Against the Current, No. 137, November/
Whose Wipeout? Whose Bailout?
— The Editors
The Financial Calamity, Blacks and Obama
— Malik Miah
What's the Matter with the System?
— Suzi Weissman interviews Thomas Frank
The Presidential Candidates' Health Plans
— Milton Fisk
The Crisis Beneath the Bailout
— Jack Rasmus
Labor's Disaster at American Axle
— Dianne Feeley
France: A Sea Change on the Left
— Yann Remy
Mexico at War
— Dan La Botz
Patricia Isasa's Quest for Justice
— David Finkel
Raymond Williams, and Why Culture Matters
— Terry Eagleton
The Realities of China Today
— Martin Hart-Landsberg
Bolivia After the Referendum
— Jeffery R. Webber
Visualizing Justice for Labor
— Dan Clawson
— Jim Toweill
— Peter Drucker
- In Memoriam
Honoring Mahmoud Darwish
— Hasan Newash
B.J. Widick and the UAW
— Nelson Lichtenstein
Bill Banta, 1941-2008
— Patrick M. Quinn
Patrick M. Quinn
BILL BANTA, A member of the Chicago branch and founding member of Solidarity, died of pancreatic cancer in a Chicago hospice on August 20th. He was 67. Bill was a revolutionary socialist his entire adult life.
Born on February 6, 1941 in Portland, Indiana, he joined the Young People’s Socialist League (YPSL) as an undergraduate at Indiana University. Upon graduation in 1963 he moved to Chicago, where, as a social worker, he became involved in the civil rights movement and was an active trade unionist.
He soon became an organizer in the American Federation of State, County and Municipal Employees (AFSCME), where, among other accomplishments, he organized the blue-collar employees of the city of Evanston, winning them a contract which, after 40 years, remains one of the best contracts negotiated by municipal workers anywhere in the United States. Bill also served as an organizer for the Furniture Workers and the United Electrical Workers in Louisville, Kentucky, and worked in Chicago as a taxi cab driver.
In 1968 Bill joined the Socialist Workers Party (SWP) in Chicago. He had become very involved in the movement against the war in Vietnam. He then secured a job as a switchman on the Chesapeake and Ohio Railroad in Chicago. He quickly became a militant mainstay of the large group of SWP members active in the United Transportation Union (UTU). He remained a militant in the UTU until 1982 when he lost his lower right leg in a railroad accident.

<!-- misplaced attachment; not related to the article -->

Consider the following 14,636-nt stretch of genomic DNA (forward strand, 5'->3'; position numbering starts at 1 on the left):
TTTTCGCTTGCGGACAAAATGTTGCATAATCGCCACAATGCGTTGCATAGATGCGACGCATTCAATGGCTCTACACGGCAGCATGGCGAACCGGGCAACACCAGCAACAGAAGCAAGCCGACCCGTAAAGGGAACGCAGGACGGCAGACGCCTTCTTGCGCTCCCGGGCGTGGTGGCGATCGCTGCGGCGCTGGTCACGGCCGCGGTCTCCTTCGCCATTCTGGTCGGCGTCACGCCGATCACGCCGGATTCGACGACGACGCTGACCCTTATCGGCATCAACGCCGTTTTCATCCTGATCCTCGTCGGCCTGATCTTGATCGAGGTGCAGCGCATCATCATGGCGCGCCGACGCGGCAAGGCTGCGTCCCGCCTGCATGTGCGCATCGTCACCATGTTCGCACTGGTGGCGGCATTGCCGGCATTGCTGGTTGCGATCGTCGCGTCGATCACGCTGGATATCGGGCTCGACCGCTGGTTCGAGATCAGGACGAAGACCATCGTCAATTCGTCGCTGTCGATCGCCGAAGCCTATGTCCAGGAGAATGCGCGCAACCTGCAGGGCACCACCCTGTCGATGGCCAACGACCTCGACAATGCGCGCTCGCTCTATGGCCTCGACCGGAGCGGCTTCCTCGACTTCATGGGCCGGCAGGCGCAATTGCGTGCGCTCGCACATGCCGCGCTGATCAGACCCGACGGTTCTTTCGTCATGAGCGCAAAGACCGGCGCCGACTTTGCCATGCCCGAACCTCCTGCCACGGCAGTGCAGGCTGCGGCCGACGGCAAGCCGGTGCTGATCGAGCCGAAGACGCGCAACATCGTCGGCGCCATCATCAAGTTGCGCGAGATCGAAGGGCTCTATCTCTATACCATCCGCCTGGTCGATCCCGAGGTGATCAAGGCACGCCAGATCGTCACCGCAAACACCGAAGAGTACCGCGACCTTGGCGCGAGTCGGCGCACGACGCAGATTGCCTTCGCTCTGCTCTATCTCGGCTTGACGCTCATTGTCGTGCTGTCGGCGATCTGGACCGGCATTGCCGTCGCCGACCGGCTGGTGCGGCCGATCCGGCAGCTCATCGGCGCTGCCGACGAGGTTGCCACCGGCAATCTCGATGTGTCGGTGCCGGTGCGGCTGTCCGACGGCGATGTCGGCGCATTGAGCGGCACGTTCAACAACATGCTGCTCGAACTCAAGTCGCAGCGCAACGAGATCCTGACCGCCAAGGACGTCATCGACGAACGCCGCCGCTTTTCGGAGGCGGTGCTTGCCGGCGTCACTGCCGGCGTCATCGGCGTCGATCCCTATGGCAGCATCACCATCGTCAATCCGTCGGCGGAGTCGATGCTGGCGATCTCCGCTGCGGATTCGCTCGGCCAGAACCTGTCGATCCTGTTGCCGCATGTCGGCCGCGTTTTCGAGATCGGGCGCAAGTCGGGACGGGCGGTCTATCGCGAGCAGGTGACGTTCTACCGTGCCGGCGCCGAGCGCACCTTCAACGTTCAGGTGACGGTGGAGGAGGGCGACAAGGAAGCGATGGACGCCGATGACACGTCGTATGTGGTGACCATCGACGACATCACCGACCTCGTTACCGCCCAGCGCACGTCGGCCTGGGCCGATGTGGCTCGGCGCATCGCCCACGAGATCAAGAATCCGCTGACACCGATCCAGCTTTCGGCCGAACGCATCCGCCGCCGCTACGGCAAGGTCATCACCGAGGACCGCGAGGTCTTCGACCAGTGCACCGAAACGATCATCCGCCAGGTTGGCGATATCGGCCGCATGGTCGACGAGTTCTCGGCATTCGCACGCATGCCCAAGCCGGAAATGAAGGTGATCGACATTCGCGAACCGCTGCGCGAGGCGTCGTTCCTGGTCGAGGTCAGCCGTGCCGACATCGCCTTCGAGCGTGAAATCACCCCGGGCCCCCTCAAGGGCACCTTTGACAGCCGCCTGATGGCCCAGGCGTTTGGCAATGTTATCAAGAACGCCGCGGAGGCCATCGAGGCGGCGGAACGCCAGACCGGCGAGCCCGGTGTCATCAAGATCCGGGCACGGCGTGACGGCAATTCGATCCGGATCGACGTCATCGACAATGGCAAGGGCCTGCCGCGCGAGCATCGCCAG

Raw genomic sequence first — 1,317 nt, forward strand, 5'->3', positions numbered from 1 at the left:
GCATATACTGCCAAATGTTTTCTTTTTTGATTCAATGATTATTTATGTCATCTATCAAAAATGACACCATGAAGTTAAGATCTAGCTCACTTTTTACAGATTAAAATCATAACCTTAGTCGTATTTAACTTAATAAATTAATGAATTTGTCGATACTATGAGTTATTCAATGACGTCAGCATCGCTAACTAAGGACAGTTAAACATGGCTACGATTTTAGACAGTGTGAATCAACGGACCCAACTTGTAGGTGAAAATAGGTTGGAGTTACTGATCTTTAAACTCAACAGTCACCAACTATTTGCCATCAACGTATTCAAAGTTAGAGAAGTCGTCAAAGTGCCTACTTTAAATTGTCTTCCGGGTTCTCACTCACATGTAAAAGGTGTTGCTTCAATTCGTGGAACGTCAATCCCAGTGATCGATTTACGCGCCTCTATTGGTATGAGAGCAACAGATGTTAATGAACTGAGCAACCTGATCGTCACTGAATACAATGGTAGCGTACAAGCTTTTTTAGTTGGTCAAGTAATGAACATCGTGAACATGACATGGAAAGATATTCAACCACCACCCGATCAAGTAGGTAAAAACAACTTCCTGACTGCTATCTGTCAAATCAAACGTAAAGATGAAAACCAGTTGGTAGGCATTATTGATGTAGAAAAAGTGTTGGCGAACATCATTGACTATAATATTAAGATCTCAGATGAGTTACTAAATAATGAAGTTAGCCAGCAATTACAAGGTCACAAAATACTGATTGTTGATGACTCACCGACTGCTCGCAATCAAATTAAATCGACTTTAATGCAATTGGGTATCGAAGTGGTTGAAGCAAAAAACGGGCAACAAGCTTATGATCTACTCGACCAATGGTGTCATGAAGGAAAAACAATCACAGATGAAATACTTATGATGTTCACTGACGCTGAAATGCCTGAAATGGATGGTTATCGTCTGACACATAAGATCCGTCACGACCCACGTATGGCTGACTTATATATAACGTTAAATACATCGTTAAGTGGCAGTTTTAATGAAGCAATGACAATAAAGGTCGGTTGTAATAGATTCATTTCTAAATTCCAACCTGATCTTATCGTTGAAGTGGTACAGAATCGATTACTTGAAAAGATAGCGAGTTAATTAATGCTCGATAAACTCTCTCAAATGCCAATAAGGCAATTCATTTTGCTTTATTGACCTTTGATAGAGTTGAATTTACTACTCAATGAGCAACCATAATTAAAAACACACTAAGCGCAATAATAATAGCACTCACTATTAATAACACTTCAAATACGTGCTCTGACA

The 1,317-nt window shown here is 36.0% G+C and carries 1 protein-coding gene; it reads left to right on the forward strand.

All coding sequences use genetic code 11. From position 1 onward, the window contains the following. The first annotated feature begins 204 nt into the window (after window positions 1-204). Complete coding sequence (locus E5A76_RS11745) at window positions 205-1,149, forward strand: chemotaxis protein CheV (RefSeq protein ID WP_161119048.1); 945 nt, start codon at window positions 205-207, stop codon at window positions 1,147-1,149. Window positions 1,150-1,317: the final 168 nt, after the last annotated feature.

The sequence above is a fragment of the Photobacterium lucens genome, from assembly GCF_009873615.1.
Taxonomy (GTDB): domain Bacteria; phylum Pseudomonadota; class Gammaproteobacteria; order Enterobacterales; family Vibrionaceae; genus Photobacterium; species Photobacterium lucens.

In the SWP he was a member of two opposition tendencies, the Proletarian Orientation Tendency (PO) in 1971 and the Internationalist Tendency (IT) in 1973-74. With 160 other oppositionists in the SWP who supported the political positions of the majority of the Fourth International led by Ernest Mandel, Bill was expelled from the SWP on July 4, 1974. About one third of those who had been expelled, including Bill, were readmitted to the SWP in 1976.
In 1982, however, he and more than 100 members were expelled from the SWP by the undemocratic and dictatorial regime that ran the SWP. Bill became a founding member of Socialist Action and then, in 1986, a founding member of Solidarity.
From 1984 to 1989, Bill was a key activist in the Evanston Committee on Central America, which had been organized to oppose U.S. intervention in Nicaragua and El Salvador. During the 1990s and into the beginning of the new century, Bill devoted many hours as a volunteer at the New World Resource Center, an independent progressive bookstore and gathering place for the Left in Chicago.
Bill came from a working-class background in Portland, Indiana. His father, a U.S. Marine, had been severely wounded on Iwo Jima during World War II. A member of the Church of Christ, a Boy Scout who enjoyed camping, and a high school football player, Bill had also early in his life developed a keen sense of social justice, and when in college he encountered socialism for the first time, it was a natural fit.
Bill had a great many friends and comrades in Chicago and he will be sorely missed. A memorial meeting will be held at the end of October.
Bill Banta was an exemplar of those of his generation who had embraced the vision of a socialist world and devoted their lives to transforming that vision into a world without war, injustice, racism, oppression, and capitalist exploitation – a world in which economic, political and social equality will prevail.
ATC 137, November-December 2008